Due to malnutrition, lack of medical attention and hygiene, most of those in prison either are, or are on the verge of being, sick.  It is hard to find anyone who is not suffering from high blood pressure, diabetes, malaria, diarrhea, TB, measles, and so on. Fleas, ticks, lice are the roommates of the incarcerated sticking to the emaciated skins and sucking it dry.  In our culture, it is customary to cry for the dead; I daresay that we should save our tears for these living dead.


The prison also holds parents. I remember names like Memher1 Kibrom, Aboy2 Bokure, Aboy Embaye, Aboy Hailai, Aboy Mehari.  These are all people with wives and children who had taken an authorized leave absence and, upon discovering the abject poverty of their family, overstayed their leave to earn some money to help their families.  But the cruel and merciless government has arrested them for extending their leaves of absences.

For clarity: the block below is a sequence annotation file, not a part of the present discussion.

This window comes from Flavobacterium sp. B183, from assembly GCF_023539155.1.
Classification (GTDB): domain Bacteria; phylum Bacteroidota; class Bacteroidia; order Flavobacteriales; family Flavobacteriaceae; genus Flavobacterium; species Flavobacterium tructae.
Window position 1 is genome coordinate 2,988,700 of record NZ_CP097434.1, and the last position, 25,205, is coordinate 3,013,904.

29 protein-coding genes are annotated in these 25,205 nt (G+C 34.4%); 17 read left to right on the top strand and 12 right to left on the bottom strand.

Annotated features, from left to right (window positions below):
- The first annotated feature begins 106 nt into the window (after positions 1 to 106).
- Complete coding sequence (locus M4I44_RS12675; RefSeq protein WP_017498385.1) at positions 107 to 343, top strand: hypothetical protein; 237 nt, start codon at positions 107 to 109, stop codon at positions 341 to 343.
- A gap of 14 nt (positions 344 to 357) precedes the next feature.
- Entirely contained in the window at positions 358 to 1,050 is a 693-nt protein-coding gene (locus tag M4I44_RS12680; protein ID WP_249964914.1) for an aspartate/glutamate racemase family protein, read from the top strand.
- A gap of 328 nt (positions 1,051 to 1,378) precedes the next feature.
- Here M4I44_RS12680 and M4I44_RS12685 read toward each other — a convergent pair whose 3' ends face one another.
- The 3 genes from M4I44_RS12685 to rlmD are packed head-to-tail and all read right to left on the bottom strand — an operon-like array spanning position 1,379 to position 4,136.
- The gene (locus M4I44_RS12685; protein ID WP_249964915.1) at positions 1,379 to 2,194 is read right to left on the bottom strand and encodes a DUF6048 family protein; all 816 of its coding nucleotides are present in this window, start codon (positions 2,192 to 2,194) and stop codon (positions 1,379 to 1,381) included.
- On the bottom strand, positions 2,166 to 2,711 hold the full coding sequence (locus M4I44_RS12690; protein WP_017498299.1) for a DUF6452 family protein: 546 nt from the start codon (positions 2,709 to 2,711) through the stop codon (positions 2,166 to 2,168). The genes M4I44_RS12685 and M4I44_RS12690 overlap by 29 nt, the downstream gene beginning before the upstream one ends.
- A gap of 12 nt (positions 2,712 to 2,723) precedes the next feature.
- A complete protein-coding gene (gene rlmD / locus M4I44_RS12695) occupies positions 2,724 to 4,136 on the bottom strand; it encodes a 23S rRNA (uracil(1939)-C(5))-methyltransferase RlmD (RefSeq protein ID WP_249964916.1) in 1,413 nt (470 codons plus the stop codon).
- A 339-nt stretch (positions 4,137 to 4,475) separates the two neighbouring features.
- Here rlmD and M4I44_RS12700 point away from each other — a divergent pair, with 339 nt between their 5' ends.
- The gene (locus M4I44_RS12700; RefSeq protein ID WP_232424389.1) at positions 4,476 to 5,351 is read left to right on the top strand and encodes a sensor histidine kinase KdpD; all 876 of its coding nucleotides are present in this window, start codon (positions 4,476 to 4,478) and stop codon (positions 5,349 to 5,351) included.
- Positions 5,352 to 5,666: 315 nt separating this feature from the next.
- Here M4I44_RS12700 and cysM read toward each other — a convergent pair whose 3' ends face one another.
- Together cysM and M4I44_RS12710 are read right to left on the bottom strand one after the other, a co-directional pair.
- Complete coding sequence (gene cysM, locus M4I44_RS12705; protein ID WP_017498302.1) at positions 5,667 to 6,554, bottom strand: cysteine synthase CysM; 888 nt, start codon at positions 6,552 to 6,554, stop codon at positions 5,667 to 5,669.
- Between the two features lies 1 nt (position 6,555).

In January 2005, nearly 750 students who were sent to Alighidir [Western Eritrea, bordering Sudan] for the harvest season detoured to Sudan.   Of these, 60 unfortunate ones were arrested.  They were brought over to Sawa prison and stayed with us.  It is impossible to believe the beating they received can be endured by any mortal. It is not surprising for the government to take these measures?it knows that its legitimacy to rule is slowly being eroded.  It has no other alternative.  But what about the so-called combatants who have betrayed their people and chosen to be a tool of the government? What will become of them when the inevitable fall of the government happens?